For instance, having a large bouquet of fresh peonies is said to bring good luck to the owner. However, you need to take extra care of the plant because it can be very unlucky if the petals become discolored or faded.

In some cultures, you should also count the peonies in a bouquet before gifting it, as an odd number of peonies may reverse its lucky effect!

8. Hydrangea

Hydrangeas

Thanks to their large, gorgeous blooms, hydrangeas have amassed immense popularity as garden plants and cut flowers. Their large flowerheads are also commonly used in decorations and bouquets.

Additionally, the flower is associated with plenty of beautiful and pleasant meanings, such as grace, gratitude, and beauty.

Despite that, according to Chinese Geomancy (Feng Shui), hydrangeas are considered highly unlucky if you grow them indoors because they can bring loneliness and a lack of emotional connection to others.

9. Buttercup

Buttercups are beautiful flowers but they’re packed with negative meanings. Like many yellow flowers, some cultures associate buttercups with a range of negative meanings

For example, it can represent unfaithfulness and disrespect in western culture, so it’s considered unlucky to include these flowers while gifting a couple.

10. Cyclamen

Cyclamen is a genus of flowers that includes over 23 different species. The most popular one is the Persian variety (Cyclamen persicum).

This flower is associated with both positive and negative meanings. In other words, it can be bad luck to send it to someone, depending on the situation.

On one hand, the flower represents empathy and desire, especially in Far East Countries like Japan.

On the other hand, the flower also represents separation and taking a different path in life, so it’s quite an unlucky gift at weddings.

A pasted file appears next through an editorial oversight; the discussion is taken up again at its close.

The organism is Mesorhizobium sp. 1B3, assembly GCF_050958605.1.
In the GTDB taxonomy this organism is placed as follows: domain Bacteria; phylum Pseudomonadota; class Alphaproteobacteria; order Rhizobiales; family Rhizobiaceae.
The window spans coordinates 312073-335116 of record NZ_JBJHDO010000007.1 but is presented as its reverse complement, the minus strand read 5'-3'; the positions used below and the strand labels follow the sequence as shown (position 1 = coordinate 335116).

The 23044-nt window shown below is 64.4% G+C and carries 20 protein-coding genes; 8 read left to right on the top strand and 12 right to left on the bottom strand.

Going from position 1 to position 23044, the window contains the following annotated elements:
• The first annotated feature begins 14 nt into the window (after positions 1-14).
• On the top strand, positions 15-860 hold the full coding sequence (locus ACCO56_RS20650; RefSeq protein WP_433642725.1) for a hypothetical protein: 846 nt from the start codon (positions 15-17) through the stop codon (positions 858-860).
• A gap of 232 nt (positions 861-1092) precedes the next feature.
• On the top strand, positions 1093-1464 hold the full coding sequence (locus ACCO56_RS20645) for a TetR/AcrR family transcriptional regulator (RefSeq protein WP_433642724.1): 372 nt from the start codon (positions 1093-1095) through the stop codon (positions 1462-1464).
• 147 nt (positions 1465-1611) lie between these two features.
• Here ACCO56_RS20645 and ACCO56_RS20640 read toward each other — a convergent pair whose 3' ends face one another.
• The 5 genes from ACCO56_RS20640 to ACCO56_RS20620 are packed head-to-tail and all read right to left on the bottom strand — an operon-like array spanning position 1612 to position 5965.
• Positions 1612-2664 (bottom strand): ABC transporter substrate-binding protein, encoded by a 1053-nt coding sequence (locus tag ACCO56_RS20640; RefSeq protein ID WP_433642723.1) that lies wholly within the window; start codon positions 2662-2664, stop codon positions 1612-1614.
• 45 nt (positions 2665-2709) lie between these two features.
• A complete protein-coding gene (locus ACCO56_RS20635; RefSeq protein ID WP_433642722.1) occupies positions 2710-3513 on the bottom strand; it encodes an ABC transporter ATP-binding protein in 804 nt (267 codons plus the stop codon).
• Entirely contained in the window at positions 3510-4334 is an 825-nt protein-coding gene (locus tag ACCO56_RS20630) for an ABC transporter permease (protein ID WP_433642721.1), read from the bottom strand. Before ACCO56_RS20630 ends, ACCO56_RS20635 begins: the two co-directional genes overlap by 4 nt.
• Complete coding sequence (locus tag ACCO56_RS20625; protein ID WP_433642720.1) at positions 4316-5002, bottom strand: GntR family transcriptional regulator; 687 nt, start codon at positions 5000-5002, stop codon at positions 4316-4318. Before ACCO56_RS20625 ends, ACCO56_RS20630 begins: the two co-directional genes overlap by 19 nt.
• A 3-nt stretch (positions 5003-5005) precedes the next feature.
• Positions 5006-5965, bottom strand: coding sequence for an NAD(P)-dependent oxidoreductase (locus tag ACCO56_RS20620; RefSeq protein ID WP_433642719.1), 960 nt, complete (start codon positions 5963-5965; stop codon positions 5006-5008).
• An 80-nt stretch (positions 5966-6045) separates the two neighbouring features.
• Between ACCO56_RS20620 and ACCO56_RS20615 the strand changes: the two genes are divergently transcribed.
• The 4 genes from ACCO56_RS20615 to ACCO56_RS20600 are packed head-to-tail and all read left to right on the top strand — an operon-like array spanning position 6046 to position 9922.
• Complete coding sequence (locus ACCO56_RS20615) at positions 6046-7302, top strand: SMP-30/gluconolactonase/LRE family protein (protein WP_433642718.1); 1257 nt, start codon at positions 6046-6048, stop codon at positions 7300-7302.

11. Single Daffodil

This one is another interesting case of conditional bad luck that highly depends on the number of flowers.

Since daffodils typically bloom at the end of winter, they’re a universal symbol of rebirth and new beginnings. They’re considered a lovely gift to someone who’s about to embark on a new journey in life.

With that being said, you should always gift them in large numbers because a single daffodil is said to draw bad luck and poverty. Some cultures also believe that stepping on live daffodils is also unlucky.

Reader Also Checked: Withered White Rose Meaning and Symbolism

12. Lily of the Valley

The Lily of the Valley is another tricky flower that can mean both good and bad luck, depending on the culture and where you use them.

This innocent-looking flower is often used in traditional wedding bouquets. However, the poisonous flower has a deep history of superstitions in old folklore.

For instance, the Irish believe that the flower is only lucky when it’s left outdoors. In that case, it can actually keep sinister garden spirits at bay.

However, if the plant is taken indoors, it means a woman in the family would suffer a great illness that would take her life.

13. Butterfly Weed

Butterfly weed is an American species of milkweed. These orange flower clusters are incredibly beautiful, but they have a dark side that makes them a terrible gift for couples.

Although orange is the color of joy, friendship, and spring, the flower doesn’t represent any of these meanings.

Instead, butterfly weed is a symbol of rejection, separation, and solitude. For that reason, you should never give this flower to your close friends, family, or significant other.

14. Chrysanthemum

Autumn Chrysanthemum garden close up

Chrysanthemums are among the most beautiful flowers in the Daisey (Asters) family. They’re large and round with vibrant colors and hues.

In Greek culture, the flower is often grown near graveyards as a guardian against evil spirits that roam the area.

However, you should never pick these particular flowers if you’re superstitious, as they’re said to bring ill fortune as well as the worst of nightmares.

15. Wilted Flowers

Lastly, regardless of the flower in question, almost any wilted flower out there is considered bad luck.

This is because faded and wilted flowers are either dead or about to die, so they represent death, sickness, and loss of fortune.

With that being said, you should know that this doesn’t apply to dried flowers, as they maintain their structure and most of their color. In fact, many cultures regard dried flowers as a symbol of eternal love and remembrance.

Wrap Up

There you have it! A brief guide that walks you through different floral superstitions and flowers that mean bad luck in different cultures.

As you can see, many flowers are associated with negative meanings. However, these flowers may also carry positive meanings, so it’s totally up to you how you interpret them.